AL: At 12:00, everyone has to be home. You cannot be out on the street. You cannot be on the way home. There's checkpoints, police stops and checks you, and curfew lifts at 5:00 in the morning. So, what we do is we start a rave at 4:00 PM, and it's- it's a rave anyway in a factory that has everything walled up, and you don't have any sunlight coming in. So, it doesn't matter. It feels like nighttime when you're there.

LA: And I guess it's winter, so, you know, the days are shorter. [laughs]

AL: Yeah.

LA: So ...

AL: Definitely, that as well, and then it stops at, like, 11:00 usually, to give everyone time to clear, get out.

LA: Looking at the news over the weekend, I noticed that there were drone strikes happening over and around Kiev. How much are you or your friends kind of, like, thinking about that or making any sort of risk assessment when you're going out to a rave?

AL: Actually, while we were at the club, air raids did go off, and I think multiple times, even. Um, I have an app on my phone that jumps up, uh, so, whenever does an air raid siren, it's says ... it comes up immediately, like, it makes a noise, Luke Skywalker's voice booms out of my phone and says that there's air raids, um, and to please ... really, it's true, it's the actor's voice, [laughing] and to please evacuate to [laughs] a bunker or a basement.

Honestly, I haven't been in a bunker ... I don't even remember the last time, but it probably would have been somewhere at the front lines when I was working there. Obviously, afterwards, we heard the news that there were, like, drones flying in, but first of all, inside of the building, nobody heard it. Nobody really checked their phone, and I definitely don't ... haven't seen anyone responding to it in a way of, like, "Oh, my God, we should go to the shelter." The way that people think about it now is, "Well, if it hits us, we'll go out with a bang."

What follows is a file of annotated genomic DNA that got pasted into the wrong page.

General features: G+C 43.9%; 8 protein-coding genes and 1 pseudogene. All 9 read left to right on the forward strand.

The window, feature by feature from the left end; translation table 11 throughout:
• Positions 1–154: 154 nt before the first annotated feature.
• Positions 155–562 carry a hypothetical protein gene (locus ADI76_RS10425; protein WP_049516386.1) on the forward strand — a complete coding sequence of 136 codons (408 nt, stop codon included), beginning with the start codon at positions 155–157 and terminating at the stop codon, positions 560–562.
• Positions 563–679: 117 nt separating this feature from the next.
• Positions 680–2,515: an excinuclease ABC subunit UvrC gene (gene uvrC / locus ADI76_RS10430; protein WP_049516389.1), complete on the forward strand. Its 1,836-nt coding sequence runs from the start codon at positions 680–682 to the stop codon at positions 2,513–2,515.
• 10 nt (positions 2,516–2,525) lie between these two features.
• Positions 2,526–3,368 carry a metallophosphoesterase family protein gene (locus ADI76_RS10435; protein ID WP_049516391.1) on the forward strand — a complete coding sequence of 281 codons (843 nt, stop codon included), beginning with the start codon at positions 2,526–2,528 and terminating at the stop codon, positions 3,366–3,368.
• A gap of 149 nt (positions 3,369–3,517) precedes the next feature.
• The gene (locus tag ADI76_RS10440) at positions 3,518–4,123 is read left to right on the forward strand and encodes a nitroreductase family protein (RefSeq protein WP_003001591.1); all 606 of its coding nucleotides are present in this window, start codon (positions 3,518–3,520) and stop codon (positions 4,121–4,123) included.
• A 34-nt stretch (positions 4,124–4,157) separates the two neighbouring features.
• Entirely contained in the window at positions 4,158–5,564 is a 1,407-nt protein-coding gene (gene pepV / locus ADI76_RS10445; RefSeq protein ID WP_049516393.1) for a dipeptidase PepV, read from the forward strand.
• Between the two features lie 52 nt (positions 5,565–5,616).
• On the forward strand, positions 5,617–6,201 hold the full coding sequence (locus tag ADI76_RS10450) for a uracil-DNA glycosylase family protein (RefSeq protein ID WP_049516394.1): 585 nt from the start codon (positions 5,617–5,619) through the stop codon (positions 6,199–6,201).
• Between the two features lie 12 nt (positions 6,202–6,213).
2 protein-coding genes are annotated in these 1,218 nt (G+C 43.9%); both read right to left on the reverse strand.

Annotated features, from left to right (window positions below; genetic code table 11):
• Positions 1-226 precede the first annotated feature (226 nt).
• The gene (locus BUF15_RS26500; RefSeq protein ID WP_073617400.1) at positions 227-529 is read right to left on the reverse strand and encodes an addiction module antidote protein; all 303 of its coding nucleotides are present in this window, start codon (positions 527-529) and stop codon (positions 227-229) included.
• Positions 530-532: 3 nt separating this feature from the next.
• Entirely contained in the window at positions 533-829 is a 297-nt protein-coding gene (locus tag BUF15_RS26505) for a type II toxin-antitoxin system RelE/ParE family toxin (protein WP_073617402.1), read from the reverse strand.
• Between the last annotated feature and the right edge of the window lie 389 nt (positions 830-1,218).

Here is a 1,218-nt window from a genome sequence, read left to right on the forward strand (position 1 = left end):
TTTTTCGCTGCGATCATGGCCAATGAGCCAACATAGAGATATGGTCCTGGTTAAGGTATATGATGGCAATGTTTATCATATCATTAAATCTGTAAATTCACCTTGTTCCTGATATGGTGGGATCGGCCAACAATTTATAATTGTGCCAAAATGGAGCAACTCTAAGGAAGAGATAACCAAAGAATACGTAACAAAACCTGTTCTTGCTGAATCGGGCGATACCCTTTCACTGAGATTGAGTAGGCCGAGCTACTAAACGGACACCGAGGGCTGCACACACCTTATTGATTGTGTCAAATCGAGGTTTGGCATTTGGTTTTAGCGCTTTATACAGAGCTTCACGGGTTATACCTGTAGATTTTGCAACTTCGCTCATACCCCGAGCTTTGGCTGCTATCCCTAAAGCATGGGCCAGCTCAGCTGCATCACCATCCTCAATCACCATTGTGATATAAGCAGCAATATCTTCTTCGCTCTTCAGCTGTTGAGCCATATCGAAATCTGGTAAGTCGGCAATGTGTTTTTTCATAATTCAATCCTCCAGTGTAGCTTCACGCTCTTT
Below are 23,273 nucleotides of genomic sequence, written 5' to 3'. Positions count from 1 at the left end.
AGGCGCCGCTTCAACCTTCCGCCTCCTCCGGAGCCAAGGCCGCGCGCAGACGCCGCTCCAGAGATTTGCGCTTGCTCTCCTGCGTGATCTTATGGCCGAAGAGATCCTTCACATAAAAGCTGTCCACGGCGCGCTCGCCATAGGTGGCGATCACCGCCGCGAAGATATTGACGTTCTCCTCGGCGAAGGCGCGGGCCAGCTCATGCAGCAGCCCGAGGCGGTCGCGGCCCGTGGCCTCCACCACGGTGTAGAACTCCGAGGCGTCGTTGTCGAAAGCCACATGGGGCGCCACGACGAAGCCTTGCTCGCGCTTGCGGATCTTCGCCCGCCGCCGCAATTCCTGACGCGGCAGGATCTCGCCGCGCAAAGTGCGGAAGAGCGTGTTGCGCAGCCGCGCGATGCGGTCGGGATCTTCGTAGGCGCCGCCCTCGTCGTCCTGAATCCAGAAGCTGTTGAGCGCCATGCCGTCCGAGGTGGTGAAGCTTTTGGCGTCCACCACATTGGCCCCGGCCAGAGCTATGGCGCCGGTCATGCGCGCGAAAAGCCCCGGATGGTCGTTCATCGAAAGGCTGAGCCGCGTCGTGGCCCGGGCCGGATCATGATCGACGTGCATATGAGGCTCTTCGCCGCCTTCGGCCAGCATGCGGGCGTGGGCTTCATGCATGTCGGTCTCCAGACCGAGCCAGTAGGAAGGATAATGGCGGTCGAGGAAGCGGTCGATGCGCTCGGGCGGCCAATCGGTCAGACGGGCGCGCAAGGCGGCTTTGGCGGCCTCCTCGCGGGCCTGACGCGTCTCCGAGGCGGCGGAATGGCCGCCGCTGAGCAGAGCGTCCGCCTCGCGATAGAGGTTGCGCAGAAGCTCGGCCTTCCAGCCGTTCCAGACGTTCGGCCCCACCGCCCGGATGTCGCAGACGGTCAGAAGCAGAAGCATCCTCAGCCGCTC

LA: What was it like on the dance floor when people's apps went off?

AL: People weren't looking at their phones, I'll tell you honestly. [laughs] First of all, people don't pull out their phones on these kind of events, 'cause your cameras have stickers over them. You're not allowed to take photos, selfies, whatever, but in that moment as well, think about it. You're surrounded by hundreds of people raving to the same music, letting go of energy that has been pent up in you for so long. People are not looking at their phones. They, like, they just couldn't care.

And actually, I did have a conversation with a girl in the bathroom. We were kind of talking and she said at a certain point to me, "It's so weird to be here when there's such horrible things happening, and I feel so sad, you know, about this war that is ravaging our country, but I also feel so relieved that I can come somewhere to try and forget, you know, what we're going through, what we're living through every day."

But she was very worried about there's soldiers fighting at the front lines, and here I am, like, a horrible person, partying it up in Kiev, and she couldn't let go of that thought.

LA: Partying feels like ... it feels like an indulgence. Right? It feels like a selfish act.

AL: It does, and I get her, because I- I do have the same thing, and in that context, it seems over-indulgent to have these kind of parties, and I will never take a point of view on that. If a- if a military guy comes back from the front tomorrow and says, "This is outrageous, this is horrible that you guys are doing this," I will not fight him on it. But then, on the other hand, I do know, you know, of military commanders who have come back from defending the line in [inaudible 00:11:58] that was north of Kiev last year, and they came back to Kiev, and over the summer, they were playing at K41 or at Keller Club, and they were playing as a DJ. So, everyone has kind of their own vision on how to deal with it, the stress.